Obliquus Capitis Inferior

Origin: The spinous process of the axis vertebra.

Insertion: The transverse process of the atlas vertebra (running slightly upward and lateral toward its insertion).

Located: Within the posterior region of the neck, the obliquus capitis inferior is most often palpable midway between the spinous process of axis vertebra and the transverse process of atlas where only the semispinalis capitis and the splenius capitis muscles are overlying the obliquus capitis inferior.  Lightly track from the spinous of axis, angling (approximately 30-40 degrees) toward the transverse of the atlas.  In the space between the trapezius muscle and the sternocleidomastoid, pass the index or Chiropractic index finger over the speculated area, perpendicular to the direction in which the fibers are running. It should not be confused with the superior, medial margins of the longisimus capitis, which is inferior to or overlying the obliquus capitis inferior, and is significantly more pronounced than the obliquus capitis inferior.  Only a light touch is necessary, moved in smooth continous contact with the surface muscle forms.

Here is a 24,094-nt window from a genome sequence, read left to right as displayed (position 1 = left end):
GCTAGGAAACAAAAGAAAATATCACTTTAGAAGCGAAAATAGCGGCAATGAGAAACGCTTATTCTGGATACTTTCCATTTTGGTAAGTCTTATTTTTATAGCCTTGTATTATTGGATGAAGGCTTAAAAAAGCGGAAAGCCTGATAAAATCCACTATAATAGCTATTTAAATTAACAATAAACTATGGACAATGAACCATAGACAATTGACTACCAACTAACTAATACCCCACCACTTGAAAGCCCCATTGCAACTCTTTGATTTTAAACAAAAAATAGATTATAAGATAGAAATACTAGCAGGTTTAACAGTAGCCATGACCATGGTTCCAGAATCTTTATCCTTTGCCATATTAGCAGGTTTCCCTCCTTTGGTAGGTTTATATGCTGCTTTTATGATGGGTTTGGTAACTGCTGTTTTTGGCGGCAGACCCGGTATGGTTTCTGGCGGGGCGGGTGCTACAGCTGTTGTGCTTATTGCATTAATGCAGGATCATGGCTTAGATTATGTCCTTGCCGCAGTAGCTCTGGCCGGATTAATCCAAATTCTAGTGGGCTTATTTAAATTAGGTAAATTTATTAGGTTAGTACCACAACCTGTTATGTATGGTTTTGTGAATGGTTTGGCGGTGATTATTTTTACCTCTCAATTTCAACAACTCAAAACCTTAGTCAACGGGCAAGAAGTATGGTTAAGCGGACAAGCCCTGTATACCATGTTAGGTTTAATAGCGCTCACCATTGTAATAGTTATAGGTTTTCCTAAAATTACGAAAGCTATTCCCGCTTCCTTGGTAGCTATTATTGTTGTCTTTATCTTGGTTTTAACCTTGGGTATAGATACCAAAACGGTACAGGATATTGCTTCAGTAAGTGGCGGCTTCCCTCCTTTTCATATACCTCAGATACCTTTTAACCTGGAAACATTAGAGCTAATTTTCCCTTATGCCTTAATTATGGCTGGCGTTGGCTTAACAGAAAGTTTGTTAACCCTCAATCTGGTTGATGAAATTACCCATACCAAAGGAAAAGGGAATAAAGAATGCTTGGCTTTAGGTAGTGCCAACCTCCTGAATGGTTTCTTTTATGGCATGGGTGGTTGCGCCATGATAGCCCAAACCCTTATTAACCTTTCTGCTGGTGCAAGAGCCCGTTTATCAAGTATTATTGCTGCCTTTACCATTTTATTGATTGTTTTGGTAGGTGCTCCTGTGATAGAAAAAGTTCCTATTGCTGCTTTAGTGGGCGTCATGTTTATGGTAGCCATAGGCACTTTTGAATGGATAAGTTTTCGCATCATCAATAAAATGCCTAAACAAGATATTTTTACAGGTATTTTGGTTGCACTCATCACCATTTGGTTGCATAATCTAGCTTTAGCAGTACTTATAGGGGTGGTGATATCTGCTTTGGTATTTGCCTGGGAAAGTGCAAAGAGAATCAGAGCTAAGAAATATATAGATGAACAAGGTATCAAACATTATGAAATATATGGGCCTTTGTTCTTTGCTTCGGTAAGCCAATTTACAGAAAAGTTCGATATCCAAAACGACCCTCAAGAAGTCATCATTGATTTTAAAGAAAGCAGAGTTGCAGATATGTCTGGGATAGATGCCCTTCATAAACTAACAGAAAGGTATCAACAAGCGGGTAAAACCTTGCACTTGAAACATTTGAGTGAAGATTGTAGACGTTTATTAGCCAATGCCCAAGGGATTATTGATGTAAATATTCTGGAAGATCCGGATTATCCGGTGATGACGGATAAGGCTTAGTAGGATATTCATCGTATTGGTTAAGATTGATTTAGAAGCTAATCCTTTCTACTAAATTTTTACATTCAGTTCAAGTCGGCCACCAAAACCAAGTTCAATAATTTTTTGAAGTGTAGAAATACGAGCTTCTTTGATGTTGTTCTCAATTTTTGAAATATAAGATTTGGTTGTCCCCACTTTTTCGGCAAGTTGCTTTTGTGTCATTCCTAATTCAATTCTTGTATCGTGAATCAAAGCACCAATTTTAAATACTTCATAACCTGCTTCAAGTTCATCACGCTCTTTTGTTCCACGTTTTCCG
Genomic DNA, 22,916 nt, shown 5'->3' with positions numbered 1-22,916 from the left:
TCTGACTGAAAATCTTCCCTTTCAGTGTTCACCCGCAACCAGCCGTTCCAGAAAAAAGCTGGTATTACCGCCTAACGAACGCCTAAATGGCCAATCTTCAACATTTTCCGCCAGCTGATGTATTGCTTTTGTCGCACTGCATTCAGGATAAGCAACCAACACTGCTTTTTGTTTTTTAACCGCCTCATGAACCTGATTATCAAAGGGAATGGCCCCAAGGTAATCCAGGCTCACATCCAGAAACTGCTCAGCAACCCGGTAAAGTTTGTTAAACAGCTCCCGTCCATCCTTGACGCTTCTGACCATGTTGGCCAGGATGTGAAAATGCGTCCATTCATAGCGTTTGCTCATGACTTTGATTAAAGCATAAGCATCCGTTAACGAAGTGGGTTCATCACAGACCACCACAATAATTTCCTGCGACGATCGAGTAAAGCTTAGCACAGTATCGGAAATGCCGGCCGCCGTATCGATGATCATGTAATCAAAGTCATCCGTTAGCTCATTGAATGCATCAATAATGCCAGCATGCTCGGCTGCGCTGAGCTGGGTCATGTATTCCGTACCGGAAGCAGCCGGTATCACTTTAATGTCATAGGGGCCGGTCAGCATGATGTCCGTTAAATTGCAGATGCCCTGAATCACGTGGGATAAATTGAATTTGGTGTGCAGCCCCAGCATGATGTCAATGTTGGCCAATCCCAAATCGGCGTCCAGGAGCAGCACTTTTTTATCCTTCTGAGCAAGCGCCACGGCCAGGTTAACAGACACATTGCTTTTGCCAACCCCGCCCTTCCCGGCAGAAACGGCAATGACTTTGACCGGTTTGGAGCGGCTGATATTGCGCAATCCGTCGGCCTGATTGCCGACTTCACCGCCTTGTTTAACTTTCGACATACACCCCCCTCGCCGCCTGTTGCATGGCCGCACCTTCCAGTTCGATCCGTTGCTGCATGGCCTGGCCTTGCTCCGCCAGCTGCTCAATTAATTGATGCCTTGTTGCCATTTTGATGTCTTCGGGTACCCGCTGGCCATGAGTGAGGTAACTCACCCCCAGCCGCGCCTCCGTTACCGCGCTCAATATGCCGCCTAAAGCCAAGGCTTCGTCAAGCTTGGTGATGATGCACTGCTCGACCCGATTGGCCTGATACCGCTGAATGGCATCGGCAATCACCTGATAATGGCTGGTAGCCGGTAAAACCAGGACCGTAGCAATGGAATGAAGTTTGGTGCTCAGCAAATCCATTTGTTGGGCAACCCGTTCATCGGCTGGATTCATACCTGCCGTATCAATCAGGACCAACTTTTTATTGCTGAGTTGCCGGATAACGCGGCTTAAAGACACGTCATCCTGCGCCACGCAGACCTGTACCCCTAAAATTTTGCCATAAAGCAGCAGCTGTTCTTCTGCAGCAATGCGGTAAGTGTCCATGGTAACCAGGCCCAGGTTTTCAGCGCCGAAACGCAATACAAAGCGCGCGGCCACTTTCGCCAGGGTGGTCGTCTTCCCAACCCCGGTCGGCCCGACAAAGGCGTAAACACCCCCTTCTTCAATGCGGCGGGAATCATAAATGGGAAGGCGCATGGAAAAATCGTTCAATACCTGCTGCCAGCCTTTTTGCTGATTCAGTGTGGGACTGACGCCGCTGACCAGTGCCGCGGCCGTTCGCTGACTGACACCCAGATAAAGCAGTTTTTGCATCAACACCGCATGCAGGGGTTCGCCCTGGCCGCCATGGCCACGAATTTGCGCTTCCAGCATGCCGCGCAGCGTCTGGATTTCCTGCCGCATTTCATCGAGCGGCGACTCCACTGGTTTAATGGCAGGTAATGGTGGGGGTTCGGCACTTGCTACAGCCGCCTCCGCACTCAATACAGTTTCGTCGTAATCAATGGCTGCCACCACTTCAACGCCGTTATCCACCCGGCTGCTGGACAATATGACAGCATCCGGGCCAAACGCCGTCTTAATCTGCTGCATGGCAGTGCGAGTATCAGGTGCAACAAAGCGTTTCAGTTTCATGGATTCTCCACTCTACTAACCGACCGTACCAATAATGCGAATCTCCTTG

Listing Involvement: The obliquus capitis inferior corrects the anterior displacement of the transverse process of atlas upon rotation and may be inactive if the atlas is misaligned, but no rotation is present  The obliquus capitis inferior muscle can also be involved in certain axis listings (to be discussed later) and this must first be considered and ruled out before resolving the atlas analysis.  Osseous palpation of the transverse processes can be used in conjunction with the obliquus capitis inferior to confirm (or oppose) the student's findings.

Working Sensation: The working obliquus capitis inferior muscle is characterized as a flattened supple cord, most often interpreted to only a notable degree or moderately firm.  This slender, fleshy muscle can be difficult to detect.

Note: The kinetic muscle check, discussed later, is sometimes used to establish location and distinction of this inconspicuous band.